PRA outlines forecourts’ concerns with combustion engine ban
Ending the sale of new petrol, diesel, and hybrid cars and vans by 2035 or earlier would not only be unfeasible but seriously economically damaging, Brian Madderson, chairman of the Petrol Retailers Association (PRA) contends. Madderson adds that the issue is particularly problematic “at a time when the economy is struggling to recover from the Coronavirus lockdown. The original date of 2040 is already a very tough ask.”
In response to the Government’s proposal to end the sale of new petrol, diesel, and hybrid cars and vans by 2035, the PRA highlighted the barriers to achieving this and the impacts it would have on different sectors of industry and society. These include:
- Cost: only well-off consumers can currently afford an electric car.
- Socially divisive: the policy is currently only viable in dense metropolitan areas, but many EVs are unsuitable for the longer journeys frequently made by those living in rural areas. This would mean forcing people onto sub-standard and patchy public transport that is often unreliable and inconvenient.
- Detrimental to the viability of the vast majority of petrol filling stations: the current business model of petrol filling station relies on a fast turnaround of customers using the onsite shop and typical space on forecourts does not allow for EV charge points where a vehicle may occupy it for 30 minutes or more.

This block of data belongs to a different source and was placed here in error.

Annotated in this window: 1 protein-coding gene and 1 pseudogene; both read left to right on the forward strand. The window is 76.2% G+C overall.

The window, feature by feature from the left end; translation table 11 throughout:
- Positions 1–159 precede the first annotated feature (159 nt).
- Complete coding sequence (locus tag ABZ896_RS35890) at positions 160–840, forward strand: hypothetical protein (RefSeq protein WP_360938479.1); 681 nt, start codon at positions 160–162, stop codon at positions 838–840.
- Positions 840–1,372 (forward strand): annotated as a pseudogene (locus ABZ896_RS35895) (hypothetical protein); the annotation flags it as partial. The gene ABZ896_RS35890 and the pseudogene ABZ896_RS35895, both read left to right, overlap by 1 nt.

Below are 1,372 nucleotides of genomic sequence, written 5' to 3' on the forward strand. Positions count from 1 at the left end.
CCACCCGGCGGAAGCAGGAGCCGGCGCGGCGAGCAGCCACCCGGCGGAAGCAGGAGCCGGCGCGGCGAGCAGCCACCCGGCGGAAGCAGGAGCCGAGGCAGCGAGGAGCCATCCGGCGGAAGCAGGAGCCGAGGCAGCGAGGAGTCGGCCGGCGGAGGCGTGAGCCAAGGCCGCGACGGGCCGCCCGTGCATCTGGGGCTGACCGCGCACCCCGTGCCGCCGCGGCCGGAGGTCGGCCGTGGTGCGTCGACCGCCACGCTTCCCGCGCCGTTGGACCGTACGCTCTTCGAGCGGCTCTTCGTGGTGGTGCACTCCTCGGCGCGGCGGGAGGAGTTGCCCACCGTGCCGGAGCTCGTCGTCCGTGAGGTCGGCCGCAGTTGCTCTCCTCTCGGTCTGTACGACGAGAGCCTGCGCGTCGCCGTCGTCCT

- Grid Power Supply: many forecourts have considered installing ultra-rapid charging points on their sites but have abandoned plans because of a lack of suitable local sub-stations that provide enough power.
- Commercial Feasibility: EV charging points currently lack a viable business case, with payback periods on investment in them ranging from 10 to 20 years. The relatively small total number of EV vehicles currently on the road leaves our members unconvinced that there is yet sufficient revenue to support the investment. This is compounded by the very high cost of installation.
Madderson added, “In addition to the numerous challenges facing businesses and consumers, banning the sale of hybrids will be counterproductive to achieving the policy’s goals. It will remove an important bridge between the internal combustion engine focused automotive market and the market for electric vehicles. People who take long journeys will be incentivised to keep their internal combustion engine vehicles running for as long as possible.
“Going forward, measures to reduce the cost of EVs for the consumer will be essential. Grants and tax incentives will also be required to take investing in EV infrastructure at petrol filling stations from a speculative and risky endeavour to one that has a solid business case.
“There are over 100,000 people employed in petrol filling stations across the country and the current policy would inevitably encourage the closure of petrol stations and lead to consequent job losses across the sector.
“The Government must have a coherent strategy to address the significant barriers to the adoption of EVs or even the original 2040 policy will be extremely difficult to implement”.